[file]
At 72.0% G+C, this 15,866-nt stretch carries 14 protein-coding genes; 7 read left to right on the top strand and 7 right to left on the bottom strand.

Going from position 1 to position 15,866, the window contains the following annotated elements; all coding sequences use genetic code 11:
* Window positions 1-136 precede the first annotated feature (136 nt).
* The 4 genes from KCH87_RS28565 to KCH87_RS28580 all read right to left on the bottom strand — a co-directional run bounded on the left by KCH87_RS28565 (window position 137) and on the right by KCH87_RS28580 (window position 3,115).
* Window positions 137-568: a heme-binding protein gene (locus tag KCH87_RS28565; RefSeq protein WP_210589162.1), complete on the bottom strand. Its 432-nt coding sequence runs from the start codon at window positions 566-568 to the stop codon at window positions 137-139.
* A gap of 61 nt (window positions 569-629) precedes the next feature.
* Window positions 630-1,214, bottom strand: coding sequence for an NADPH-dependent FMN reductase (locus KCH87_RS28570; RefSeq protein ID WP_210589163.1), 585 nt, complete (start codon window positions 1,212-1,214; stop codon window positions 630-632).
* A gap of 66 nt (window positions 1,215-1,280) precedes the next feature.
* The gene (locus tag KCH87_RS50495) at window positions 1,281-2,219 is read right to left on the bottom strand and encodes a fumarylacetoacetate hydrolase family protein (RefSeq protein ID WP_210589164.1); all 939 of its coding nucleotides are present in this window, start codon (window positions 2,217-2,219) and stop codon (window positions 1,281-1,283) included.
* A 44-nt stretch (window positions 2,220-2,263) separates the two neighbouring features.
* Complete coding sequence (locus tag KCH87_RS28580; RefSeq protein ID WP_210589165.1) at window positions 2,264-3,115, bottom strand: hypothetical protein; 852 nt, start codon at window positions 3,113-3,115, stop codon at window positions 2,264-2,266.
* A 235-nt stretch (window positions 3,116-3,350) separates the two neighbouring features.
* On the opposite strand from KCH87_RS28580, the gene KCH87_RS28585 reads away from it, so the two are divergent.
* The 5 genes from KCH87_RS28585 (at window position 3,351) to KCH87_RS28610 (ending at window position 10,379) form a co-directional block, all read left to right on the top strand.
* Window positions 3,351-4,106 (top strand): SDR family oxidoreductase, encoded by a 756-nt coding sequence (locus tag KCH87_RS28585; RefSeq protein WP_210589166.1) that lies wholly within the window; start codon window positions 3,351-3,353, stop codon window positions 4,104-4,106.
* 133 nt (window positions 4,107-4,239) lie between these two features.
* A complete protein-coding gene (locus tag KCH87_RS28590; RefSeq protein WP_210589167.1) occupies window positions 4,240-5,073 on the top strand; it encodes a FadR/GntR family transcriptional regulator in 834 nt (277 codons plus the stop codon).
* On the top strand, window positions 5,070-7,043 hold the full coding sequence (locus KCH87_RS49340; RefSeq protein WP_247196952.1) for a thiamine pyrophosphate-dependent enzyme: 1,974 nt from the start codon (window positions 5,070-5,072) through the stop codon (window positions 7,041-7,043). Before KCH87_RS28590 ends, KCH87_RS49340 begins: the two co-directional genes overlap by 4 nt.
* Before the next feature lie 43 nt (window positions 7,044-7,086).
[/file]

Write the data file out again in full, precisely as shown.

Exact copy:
At 72.0% G+C, this 15,866-nt stretch carries 14 protein-coding genes; 7 read left to right on the top strand and 7 right to left on the bottom strand.

Going from position 1 to position 15,866, the window contains the following annotated elements; all coding sequences use genetic code 11:
* Window positions 1-136 precede the first annotated feature (136 nt).
* The 4 genes from KCH87_RS28565 to KCH87_RS28580 all read right to left on the bottom strand — a co-directional run bounded on the left by KCH87_RS28565 (window position 137) and on the right by KCH87_RS28580 (window position 3,115).
* Window positions 137-568: a heme-binding protein gene (locus tag KCH87_RS28565; RefSeq protein WP_210589162.1), complete on the bottom strand. Its 432-nt coding sequence runs from the start codon at window positions 566-568 to the stop codon at window positions 137-139.
* A gap of 61 nt (window positions 569-629) precedes the next feature.
* Window positions 630-1,214, bottom strand: coding sequence for an NADPH-dependent FMN reductase (locus KCH87_RS28570; RefSeq protein ID WP_210589163.1), 585 nt, complete (start codon window positions 1,212-1,214; stop codon window positions 630-632).
* A gap of 66 nt (window positions 1,215-1,280) precedes the next feature.
* The gene (locus tag KCH87_RS50495) at window positions 1,281-2,219 is read right to left on the bottom strand and encodes a fumarylacetoacetate hydrolase family protein (RefSeq protein ID WP_210589164.1); all 939 of its coding nucleotides are present in this window, start codon (window positions 2,217-2,219) and stop codon (window positions 1,281-1,283) included.
* A 44-nt stretch (window positions 2,220-2,263) separates the two neighbouring features.
* Complete coding sequence (locus tag KCH87_RS28580; RefSeq protein ID WP_210589165.1) at window positions 2,264-3,115, bottom strand: hypothetical protein; 852 nt, start codon at window positions 3,113-3,115, stop codon at window positions 2,264-2,266.
* A 235-nt stretch (window positions 3,116-3,350) separates the two neighbouring features.
* On the opposite strand from KCH87_RS28580, the gene KCH87_RS28585 reads away from it, so the two are divergent.
* The 5 genes from KCH87_RS28585 (at window position 3,351) to KCH87_RS28610 (ending at window position 10,379) form a co-directional block, all read left to right on the top strand.
* Window positions 3,351-4,106 (top strand): SDR family oxidoreductase, encoded by a 756-nt coding sequence (locus tag KCH87_RS28585; RefSeq protein WP_210589166.1) that lies wholly within the window; start codon window positions 3,351-3,353, stop codon window positions 4,104-4,106.
* 133 nt (window positions 4,107-4,239) lie between these two features.
* A complete protein-coding gene (locus tag KCH87_RS28590; RefSeq protein WP_210589167.1) occupies window positions 4,240-5,073 on the top strand; it encodes a FadR/GntR family transcriptional regulator in 834 nt (277 codons plus the stop codon).
* On the top strand, window positions 5,070-7,043 hold the full coding sequence (locus KCH87_RS49340; RefSeq protein WP_247196952.1) for a thiamine pyrophosphate-dependent enzyme: 1,974 nt from the start codon (window positions 5,070-5,072) through the stop codon (window positions 7,041-7,043). Before KCH87_RS28590 ends, KCH87_RS49340 begins: the two co-directional genes overlap by 4 nt.
* Before the next feature lie 43 nt (window positions 7,044-7,086).